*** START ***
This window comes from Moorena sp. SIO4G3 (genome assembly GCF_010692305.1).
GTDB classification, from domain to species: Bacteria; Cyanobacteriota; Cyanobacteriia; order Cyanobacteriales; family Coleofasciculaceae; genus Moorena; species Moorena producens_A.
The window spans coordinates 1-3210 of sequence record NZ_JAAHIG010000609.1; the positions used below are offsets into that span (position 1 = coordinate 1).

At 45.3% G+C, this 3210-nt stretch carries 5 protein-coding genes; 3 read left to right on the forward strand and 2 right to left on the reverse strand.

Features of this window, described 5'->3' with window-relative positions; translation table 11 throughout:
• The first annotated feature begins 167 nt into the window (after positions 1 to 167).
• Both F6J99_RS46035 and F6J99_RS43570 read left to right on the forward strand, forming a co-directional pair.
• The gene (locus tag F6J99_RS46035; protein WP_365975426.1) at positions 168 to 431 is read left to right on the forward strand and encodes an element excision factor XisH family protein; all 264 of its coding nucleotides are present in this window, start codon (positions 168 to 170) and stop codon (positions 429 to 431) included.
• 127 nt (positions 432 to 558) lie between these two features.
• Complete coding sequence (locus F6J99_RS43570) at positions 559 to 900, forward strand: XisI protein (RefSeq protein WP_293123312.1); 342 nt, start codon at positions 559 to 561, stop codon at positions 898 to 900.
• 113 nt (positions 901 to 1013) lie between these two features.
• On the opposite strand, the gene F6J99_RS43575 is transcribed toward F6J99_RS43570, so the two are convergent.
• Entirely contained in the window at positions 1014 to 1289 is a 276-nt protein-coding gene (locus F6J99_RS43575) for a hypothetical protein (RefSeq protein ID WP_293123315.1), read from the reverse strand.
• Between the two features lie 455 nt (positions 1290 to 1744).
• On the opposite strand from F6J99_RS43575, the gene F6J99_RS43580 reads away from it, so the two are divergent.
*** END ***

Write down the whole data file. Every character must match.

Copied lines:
This window comes from Moorena sp. SIO4G3 (genome assembly GCF_010692305.1).
GTDB classification, from domain to species: Bacteria; Cyanobacteriota; Cyanobacteriia; order Cyanobacteriales; family Coleofasciculaceae; genus Moorena; species Moorena producens_A.
The window spans coordinates 1-3210 of sequence record NZ_JAAHIG010000609.1; the positions used below are offsets into that span (position 1 = coordinate 1).

At 45.3% G+C, this 3210-nt stretch carries 5 protein-coding genes; 3 read left to right on the forward strand and 2 right to left on the reverse strand.

Features of this window, described 5'->3' with window-relative positions; translation table 11 throughout:
• The first annotated feature begins 167 nt into the window (after positions 1 to 167).
• Both F6J99_RS46035 and F6J99_RS43570 read left to right on the forward strand, forming a co-directional pair.
• The gene (locus tag F6J99_RS46035; protein WP_365975426.1) at positions 168 to 431 is read left to right on the forward strand and encodes an element excision factor XisH family protein; all 264 of its coding nucleotides are present in this window, start codon (positions 168 to 170) and stop codon (positions 429 to 431) included.
• 127 nt (positions 432 to 558) lie between these two features.
• Complete coding sequence (locus F6J99_RS43570) at positions 559 to 900, forward strand: XisI protein (RefSeq protein WP_293123312.1); 342 nt, start codon at positions 559 to 561, stop codon at positions 898 to 900.
• 113 nt (positions 901 to 1013) lie between these two features.
• On the opposite strand, the gene F6J99_RS43575 is transcribed toward F6J99_RS43570, so the two are convergent.
• Entirely contained in the window at positions 1014 to 1289 is a 276-nt protein-coding gene (locus F6J99_RS43575) for a hypothetical protein (RefSeq protein ID WP_293123315.1), read from the reverse strand.
• Between the two features lie 455 nt (positions 1290 to 1744).
• On the opposite strand from F6J99_RS43575, the gene F6J99_RS43580 reads away from it, so the two are divergent.